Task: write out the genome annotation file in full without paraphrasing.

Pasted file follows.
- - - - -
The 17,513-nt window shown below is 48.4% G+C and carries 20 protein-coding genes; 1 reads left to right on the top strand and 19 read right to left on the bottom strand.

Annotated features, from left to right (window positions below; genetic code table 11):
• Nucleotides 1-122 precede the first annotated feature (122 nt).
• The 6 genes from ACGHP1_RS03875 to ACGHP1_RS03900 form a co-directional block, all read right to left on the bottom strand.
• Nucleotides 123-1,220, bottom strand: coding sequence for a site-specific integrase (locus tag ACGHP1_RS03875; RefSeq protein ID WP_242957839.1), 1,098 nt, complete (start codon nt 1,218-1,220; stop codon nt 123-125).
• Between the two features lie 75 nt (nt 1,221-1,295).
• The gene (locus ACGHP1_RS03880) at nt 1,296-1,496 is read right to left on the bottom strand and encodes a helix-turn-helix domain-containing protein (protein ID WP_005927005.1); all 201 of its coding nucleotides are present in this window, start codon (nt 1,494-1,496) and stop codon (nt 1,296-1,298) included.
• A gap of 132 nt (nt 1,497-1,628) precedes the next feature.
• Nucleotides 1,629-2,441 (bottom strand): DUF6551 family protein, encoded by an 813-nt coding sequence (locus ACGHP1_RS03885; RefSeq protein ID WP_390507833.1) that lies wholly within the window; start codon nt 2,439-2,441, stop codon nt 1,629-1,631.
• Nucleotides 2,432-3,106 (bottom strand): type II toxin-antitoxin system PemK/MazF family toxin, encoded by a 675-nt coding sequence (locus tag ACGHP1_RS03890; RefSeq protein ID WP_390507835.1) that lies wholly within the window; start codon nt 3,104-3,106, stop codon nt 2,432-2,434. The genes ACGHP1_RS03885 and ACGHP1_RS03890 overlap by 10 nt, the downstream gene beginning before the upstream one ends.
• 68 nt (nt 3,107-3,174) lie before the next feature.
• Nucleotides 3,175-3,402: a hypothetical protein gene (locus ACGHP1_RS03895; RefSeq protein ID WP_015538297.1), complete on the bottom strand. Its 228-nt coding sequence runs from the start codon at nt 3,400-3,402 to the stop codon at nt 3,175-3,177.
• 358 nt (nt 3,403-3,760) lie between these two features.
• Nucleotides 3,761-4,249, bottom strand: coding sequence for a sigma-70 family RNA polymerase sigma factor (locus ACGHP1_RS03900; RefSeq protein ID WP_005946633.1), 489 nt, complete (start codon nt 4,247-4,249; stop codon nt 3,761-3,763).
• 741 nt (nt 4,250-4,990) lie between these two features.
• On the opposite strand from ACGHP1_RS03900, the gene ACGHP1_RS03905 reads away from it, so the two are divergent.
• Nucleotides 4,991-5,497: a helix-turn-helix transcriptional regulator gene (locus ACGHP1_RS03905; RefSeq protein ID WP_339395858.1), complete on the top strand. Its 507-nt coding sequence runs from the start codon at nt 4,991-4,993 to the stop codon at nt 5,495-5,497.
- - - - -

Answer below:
The 17,513-nt window shown below is 48.4% G+C and carries 20 protein-coding genes; 1 reads left to right on the top strand and 19 read right to left on the bottom strand.

Annotated features, from left to right (window positions below; genetic code table 11):
• Nucleotides 1-122 precede the first annotated feature (122 nt).
• The 6 genes from ACGHP1_RS03875 to ACGHP1_RS03900 form a co-directional block, all read right to left on the bottom strand.
• Nucleotides 123-1,220, bottom strand: coding sequence for a site-specific integrase (locus tag ACGHP1_RS03875; RefSeq protein ID WP_242957839.1), 1,098 nt, complete (start codon nt 1,218-1,220; stop codon nt 123-125).
• Between the two features lie 75 nt (nt 1,221-1,295).
• The gene (locus ACGHP1_RS03880) at nt 1,296-1,496 is read right to left on the bottom strand and encodes a helix-turn-helix domain-containing protein (protein ID WP_005927005.1); all 201 of its coding nucleotides are present in this window, start codon (nt 1,494-1,496) and stop codon (nt 1,296-1,298) included.
• A gap of 132 nt (nt 1,497-1,628) precedes the next feature.
• Nucleotides 1,629-2,441 (bottom strand): DUF6551 family protein, encoded by an 813-nt coding sequence (locus ACGHP1_RS03885; RefSeq protein ID WP_390507833.1) that lies wholly within the window; start codon nt 2,439-2,441, stop codon nt 1,629-1,631.
• Nucleotides 2,432-3,106 (bottom strand): type II toxin-antitoxin system PemK/MazF family toxin, encoded by a 675-nt coding sequence (locus tag ACGHP1_RS03890; RefSeq protein ID WP_390507835.1) that lies wholly within the window; start codon nt 3,104-3,106, stop codon nt 2,432-2,434. The genes ACGHP1_RS03885 and ACGHP1_RS03890 overlap by 10 nt, the downstream gene beginning before the upstream one ends.
• 68 nt (nt 3,107-3,174) lie before the next feature.
• Nucleotides 3,175-3,402: a hypothetical protein gene (locus ACGHP1_RS03895; RefSeq protein ID WP_015538297.1), complete on the bottom strand. Its 228-nt coding sequence runs from the start codon at nt 3,400-3,402 to the stop codon at nt 3,175-3,177.
• 358 nt (nt 3,403-3,760) lie between these two features.
• Nucleotides 3,761-4,249, bottom strand: coding sequence for a sigma-70 family RNA polymerase sigma factor (locus ACGHP1_RS03900; RefSeq protein ID WP_005946633.1), 489 nt, complete (start codon nt 4,247-4,249; stop codon nt 3,761-3,763).
• 741 nt (nt 4,250-4,990) lie between these two features.
• On the opposite strand from ACGHP1_RS03900, the gene ACGHP1_RS03905 reads away from it, so the two are divergent.
• Nucleotides 4,991-5,497: a helix-turn-helix transcriptional regulator gene (locus ACGHP1_RS03905; RefSeq protein ID WP_339395858.1), complete on the top strand. Its 507-nt coding sequence runs from the start codon at nt 4,991-4,993 to the stop codon at nt 5,495-5,497.